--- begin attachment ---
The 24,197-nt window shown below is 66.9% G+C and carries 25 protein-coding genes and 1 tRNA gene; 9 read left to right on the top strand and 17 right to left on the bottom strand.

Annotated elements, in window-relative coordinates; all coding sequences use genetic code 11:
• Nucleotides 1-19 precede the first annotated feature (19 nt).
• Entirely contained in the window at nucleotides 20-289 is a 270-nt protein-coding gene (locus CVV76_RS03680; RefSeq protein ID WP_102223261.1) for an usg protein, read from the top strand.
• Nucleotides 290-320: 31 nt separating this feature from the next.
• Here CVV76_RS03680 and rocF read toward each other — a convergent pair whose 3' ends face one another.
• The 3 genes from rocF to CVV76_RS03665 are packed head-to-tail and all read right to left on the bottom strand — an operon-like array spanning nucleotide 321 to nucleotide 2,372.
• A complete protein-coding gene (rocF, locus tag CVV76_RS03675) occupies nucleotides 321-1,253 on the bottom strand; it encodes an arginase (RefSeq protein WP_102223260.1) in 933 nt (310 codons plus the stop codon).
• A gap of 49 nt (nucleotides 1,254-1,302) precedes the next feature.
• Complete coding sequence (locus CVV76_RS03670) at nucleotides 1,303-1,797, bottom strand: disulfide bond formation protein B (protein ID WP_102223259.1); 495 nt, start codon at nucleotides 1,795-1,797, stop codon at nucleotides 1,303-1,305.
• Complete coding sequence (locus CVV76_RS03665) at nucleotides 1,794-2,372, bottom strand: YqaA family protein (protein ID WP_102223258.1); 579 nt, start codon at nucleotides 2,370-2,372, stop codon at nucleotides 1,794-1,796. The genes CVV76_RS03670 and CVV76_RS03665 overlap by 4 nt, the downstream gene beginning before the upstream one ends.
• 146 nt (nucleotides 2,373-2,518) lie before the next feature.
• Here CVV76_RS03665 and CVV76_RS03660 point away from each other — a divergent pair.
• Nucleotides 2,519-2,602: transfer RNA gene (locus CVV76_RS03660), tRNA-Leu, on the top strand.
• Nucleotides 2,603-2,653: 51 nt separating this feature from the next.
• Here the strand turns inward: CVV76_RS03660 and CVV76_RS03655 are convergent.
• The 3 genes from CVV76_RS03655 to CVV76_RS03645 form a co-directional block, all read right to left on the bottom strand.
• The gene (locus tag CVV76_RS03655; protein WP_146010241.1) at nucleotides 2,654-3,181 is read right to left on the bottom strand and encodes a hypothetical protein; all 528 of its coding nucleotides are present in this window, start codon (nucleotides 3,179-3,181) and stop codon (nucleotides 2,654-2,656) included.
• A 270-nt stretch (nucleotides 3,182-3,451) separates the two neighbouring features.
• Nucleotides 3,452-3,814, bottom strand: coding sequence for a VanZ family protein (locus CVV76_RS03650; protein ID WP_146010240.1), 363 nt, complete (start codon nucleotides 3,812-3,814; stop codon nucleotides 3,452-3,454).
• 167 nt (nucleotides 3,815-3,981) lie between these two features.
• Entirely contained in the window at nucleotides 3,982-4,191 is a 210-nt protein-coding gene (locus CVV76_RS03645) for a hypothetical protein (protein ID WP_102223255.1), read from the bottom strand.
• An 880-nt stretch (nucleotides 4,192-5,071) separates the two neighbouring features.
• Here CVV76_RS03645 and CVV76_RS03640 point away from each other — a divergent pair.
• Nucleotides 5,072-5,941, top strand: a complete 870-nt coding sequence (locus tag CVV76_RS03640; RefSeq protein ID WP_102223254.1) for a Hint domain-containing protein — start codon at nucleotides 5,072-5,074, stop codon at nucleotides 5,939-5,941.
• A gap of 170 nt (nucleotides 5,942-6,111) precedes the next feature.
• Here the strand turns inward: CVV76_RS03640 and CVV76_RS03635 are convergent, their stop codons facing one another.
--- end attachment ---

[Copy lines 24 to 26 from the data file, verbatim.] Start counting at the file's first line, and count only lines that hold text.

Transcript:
• Here CVV76_RS03645 and CVV76_RS03640 point away from each other — a divergent pair.
• Nucleotides 5,072-5,941, top strand: a complete 870-nt coding sequence (locus tag CVV76_RS03640; RefSeq protein ID WP_102223254.1) for a Hint domain-containing protein — start codon at nucleotides 5,072-5,074, stop codon at nucleotides 5,939-5,941.
• A gap of 170 nt (nucleotides 5,942-6,111) precedes the next feature.